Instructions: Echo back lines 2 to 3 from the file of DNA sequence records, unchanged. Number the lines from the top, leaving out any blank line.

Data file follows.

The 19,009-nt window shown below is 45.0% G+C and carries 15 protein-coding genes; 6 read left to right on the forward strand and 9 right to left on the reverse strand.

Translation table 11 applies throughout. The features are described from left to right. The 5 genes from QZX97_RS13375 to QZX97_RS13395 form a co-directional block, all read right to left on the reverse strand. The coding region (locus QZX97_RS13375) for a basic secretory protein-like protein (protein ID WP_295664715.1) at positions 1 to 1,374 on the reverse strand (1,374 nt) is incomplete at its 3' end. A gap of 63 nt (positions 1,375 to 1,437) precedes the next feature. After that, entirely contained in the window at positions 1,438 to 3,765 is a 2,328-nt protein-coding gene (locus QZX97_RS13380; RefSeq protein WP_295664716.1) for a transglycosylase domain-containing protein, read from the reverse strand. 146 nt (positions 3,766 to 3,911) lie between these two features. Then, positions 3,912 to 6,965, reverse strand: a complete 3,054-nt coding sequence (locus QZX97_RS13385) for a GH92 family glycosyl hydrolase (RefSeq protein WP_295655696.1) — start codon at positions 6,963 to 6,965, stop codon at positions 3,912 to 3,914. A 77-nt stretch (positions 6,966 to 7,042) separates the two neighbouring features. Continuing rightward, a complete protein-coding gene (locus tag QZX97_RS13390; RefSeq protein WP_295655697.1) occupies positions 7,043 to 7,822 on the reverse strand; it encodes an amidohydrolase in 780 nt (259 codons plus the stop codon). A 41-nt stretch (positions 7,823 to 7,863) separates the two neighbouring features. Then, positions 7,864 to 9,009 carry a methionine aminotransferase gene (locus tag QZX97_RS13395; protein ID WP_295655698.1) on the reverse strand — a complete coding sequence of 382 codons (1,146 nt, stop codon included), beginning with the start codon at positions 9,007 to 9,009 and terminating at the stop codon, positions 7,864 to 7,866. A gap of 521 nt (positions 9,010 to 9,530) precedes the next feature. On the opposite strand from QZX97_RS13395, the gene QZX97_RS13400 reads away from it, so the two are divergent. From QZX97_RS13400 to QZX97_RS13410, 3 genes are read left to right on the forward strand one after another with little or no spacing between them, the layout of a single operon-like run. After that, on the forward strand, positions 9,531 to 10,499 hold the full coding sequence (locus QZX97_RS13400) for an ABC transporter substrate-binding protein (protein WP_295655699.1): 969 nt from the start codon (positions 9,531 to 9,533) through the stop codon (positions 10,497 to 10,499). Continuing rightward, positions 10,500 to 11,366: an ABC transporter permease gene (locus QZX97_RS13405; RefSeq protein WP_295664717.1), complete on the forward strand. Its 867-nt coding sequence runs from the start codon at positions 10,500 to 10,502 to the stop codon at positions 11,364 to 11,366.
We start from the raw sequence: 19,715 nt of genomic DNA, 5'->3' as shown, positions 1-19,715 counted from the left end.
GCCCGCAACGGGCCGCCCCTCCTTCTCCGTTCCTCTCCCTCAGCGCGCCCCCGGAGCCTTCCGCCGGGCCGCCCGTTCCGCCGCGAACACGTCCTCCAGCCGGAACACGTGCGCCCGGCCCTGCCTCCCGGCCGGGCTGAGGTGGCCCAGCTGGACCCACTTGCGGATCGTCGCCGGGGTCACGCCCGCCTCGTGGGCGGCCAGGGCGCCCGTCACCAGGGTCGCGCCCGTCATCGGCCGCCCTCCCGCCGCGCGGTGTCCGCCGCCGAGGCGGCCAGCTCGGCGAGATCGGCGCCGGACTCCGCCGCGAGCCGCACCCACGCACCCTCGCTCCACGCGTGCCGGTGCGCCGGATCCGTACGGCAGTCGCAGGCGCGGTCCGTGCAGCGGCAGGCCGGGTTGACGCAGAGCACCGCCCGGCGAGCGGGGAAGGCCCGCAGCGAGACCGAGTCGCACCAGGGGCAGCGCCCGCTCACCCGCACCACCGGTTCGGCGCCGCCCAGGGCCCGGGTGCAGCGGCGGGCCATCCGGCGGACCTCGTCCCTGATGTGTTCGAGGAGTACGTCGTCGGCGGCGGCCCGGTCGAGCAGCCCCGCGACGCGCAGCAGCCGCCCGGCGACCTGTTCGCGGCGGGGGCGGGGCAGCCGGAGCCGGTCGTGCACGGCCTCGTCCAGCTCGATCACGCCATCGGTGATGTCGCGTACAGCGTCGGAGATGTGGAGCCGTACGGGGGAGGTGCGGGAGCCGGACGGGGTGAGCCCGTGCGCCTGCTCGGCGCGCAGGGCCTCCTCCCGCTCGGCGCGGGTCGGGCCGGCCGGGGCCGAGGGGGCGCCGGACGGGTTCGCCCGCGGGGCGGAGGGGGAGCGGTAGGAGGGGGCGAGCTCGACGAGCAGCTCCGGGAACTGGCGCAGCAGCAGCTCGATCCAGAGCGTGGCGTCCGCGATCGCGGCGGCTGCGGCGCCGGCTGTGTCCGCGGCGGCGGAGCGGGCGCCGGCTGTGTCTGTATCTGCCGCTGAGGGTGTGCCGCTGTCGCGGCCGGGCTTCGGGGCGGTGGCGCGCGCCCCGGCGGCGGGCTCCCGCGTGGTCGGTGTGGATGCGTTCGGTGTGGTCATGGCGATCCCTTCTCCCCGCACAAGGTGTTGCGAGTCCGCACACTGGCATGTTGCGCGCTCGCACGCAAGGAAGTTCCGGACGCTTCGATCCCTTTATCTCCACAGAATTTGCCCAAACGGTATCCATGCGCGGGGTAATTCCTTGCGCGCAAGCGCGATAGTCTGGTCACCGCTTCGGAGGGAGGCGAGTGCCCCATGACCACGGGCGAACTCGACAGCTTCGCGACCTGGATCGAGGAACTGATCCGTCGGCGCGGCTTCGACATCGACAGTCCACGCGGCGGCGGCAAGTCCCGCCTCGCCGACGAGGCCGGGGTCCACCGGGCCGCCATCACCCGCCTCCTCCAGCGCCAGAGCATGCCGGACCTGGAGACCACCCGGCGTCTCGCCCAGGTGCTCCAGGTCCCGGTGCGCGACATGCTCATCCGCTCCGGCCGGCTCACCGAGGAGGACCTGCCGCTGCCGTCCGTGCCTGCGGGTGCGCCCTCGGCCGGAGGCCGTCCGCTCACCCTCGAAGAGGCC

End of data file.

Translation table 11 applies throughout. The features are described from left to right. The 5 genes from QZX97_RS13375 to QZX97_RS13395 form a co-directional block, all read right to left on the reverse strand. The coding region (locus QZX97_RS13375) for a basic secretory protein-like protein (protein ID WP_295664715.1) at positions 1 to 1,374 on the reverse strand (1,374 nt) is incomplete at its 3' end. A gap of 63 nt (positions 1,375 to 1,437) precedes the next feature. After that, entirely contained in the window at positions 1,438 to 3,765 is a 2,328-nt protein-coding gene (locus QZX97_RS13380; RefSeq protein WP_295664716.1) for a transglycosylase domain-containing protein, read from the reverse strand. 146 nt (positions 3,766 to 3,911) lie between these two features. Then, positions 3,912 to 6,965, reverse strand: a complete 3,054-nt coding sequence (locus QZX97_RS13385) for a GH92 family glycosyl hydrolase (RefSeq protein WP_295655696.1) — start codon at positions 6,963 to 6,965, stop codon at positions 3,912 to 3,914. A 77-nt stretch (positions 6,966 to 7,042) separates the two neighbouring features. Continuing rightward, a complete protein-coding gene (locus tag QZX97_RS13390; RefSeq protein WP_295655697.1) occupies positions 7,043 to 7,822 on the reverse strand; it encodes an amidohydrolase in 780 nt (259 codons plus the stop codon). A 41-nt stretch (positions 7,823 to 7,863) separates the two neighbouring features. Then, positions 7,864 to 9,009 carry a methionine aminotransferase gene (locus tag QZX97_RS13395; protein ID WP_295655698.1) on the reverse strand — a complete coding sequence of 382 codons (1,146 nt, stop codon included), beginning with the start codon at positions 9,007 to 9,009 and terminating at the stop codon, positions 7,864 to 7,866. A gap of 521 nt (positions 9,010 to 9,530) precedes the next feature. On the opposite strand from QZX97_RS13395, the gene QZX97_RS13400 reads away from it, so the two are divergent. From QZX97_RS13400 to QZX97_RS13410, 3 genes are read left to right on the forward strand one after another with little or no spacing between them, the layout of a single operon-like run. After that, on the forward strand, positions 9,531 to 10,499 hold the full coding sequence (locus QZX97_RS13400) for an ABC transporter substrate-binding protein (protein WP_295655699.1): 969 nt from the start codon (positions 9,531 to 9,533) through the stop codon (positions 10,497 to 10,499). Continuing rightward, positions 10,500 to 11,366: an ABC transporter permease gene (locus QZX97_RS13405; RefSeq protein WP_295664717.1), complete on the forward strand. Its 867-nt coding sequence runs from the start codon at positions 10,500 to 10,502 to the stop codon at positions 11,364 to 11,366.
We start from the raw sequence: 19,715 nt of genomic DNA, 5'->3' as shown, positions 1-19,715 counted from the left end.